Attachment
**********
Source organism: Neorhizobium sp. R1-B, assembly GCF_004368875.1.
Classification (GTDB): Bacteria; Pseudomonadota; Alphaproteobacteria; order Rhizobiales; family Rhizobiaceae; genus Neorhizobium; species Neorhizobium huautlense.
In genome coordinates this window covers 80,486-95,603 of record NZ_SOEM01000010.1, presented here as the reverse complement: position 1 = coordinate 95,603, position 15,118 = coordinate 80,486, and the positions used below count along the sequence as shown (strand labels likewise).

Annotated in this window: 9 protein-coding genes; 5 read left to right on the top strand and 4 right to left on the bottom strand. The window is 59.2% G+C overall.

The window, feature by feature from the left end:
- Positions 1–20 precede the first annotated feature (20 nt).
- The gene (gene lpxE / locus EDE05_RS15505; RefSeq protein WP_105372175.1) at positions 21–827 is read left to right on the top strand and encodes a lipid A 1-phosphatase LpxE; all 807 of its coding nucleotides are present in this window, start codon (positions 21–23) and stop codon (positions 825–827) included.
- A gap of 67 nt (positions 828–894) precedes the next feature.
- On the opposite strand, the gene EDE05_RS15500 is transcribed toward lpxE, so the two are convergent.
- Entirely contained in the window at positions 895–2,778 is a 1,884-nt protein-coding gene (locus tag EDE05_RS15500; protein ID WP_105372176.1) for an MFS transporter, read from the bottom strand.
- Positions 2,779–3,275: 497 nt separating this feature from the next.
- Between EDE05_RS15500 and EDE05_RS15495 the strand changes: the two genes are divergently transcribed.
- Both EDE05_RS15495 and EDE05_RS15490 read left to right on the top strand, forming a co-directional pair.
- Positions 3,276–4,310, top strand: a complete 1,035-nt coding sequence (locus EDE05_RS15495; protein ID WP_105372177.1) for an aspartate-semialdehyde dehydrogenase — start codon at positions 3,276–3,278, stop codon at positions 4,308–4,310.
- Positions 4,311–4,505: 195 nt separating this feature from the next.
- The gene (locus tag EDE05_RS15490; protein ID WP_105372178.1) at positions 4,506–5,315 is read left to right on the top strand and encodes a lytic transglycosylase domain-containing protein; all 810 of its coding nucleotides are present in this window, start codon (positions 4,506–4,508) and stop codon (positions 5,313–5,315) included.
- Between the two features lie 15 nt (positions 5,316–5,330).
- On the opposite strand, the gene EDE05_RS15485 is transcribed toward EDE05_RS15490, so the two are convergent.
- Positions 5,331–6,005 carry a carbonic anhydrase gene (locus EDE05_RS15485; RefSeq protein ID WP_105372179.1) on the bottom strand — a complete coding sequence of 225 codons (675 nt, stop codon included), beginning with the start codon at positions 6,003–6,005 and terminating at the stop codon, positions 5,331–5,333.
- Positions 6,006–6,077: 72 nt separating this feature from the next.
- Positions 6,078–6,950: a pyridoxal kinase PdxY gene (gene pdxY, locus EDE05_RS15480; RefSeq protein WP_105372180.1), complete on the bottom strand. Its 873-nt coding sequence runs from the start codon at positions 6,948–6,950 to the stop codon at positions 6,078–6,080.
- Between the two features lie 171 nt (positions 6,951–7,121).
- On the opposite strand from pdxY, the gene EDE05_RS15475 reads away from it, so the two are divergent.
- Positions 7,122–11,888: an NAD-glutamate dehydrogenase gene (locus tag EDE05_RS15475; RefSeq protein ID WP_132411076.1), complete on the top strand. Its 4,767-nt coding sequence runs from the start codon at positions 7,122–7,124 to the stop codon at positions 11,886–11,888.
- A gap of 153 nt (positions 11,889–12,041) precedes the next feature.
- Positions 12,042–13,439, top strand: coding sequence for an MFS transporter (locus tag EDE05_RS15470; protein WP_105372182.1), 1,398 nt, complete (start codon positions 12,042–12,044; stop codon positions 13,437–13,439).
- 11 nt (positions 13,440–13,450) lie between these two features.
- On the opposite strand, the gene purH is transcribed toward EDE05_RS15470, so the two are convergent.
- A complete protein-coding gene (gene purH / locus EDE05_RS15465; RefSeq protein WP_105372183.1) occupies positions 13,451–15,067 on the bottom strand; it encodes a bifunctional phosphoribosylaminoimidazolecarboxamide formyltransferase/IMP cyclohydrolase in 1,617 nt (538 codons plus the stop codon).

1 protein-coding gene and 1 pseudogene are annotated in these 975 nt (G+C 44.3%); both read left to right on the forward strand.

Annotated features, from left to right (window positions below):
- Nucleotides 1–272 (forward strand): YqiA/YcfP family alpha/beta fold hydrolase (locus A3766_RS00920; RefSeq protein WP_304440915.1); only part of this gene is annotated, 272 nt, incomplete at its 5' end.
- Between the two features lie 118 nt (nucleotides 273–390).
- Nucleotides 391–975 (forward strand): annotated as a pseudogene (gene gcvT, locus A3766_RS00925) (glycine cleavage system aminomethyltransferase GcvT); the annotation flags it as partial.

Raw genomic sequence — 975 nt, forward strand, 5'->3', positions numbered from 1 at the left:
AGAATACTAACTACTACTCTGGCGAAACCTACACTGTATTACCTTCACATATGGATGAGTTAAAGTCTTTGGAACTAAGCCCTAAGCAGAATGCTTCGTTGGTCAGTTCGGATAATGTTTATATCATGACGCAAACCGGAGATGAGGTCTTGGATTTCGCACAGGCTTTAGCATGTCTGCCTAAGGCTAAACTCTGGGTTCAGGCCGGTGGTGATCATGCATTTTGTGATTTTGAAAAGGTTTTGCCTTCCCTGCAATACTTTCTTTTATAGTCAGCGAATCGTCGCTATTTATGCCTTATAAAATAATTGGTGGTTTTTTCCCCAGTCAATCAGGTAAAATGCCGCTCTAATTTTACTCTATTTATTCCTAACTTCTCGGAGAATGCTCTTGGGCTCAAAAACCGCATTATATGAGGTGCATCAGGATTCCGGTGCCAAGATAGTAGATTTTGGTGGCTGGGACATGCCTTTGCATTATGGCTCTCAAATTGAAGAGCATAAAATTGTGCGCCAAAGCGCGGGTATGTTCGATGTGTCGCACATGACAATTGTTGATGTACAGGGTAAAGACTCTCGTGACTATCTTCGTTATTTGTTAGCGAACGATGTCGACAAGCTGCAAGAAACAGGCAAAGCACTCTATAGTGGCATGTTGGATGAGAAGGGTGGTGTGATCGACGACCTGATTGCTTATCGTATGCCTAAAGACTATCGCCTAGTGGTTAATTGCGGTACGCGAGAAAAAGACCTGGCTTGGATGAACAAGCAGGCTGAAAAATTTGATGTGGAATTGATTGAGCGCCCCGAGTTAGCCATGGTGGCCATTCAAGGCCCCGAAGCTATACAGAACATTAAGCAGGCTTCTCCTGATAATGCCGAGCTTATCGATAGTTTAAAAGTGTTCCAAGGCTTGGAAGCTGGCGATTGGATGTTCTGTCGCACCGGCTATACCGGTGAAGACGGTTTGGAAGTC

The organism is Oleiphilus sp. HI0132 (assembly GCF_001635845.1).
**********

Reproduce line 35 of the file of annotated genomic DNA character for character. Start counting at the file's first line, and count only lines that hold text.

Raw genomic sequence — 975 nt, forward strand, 5'->3', positions numbered from 1 at the left: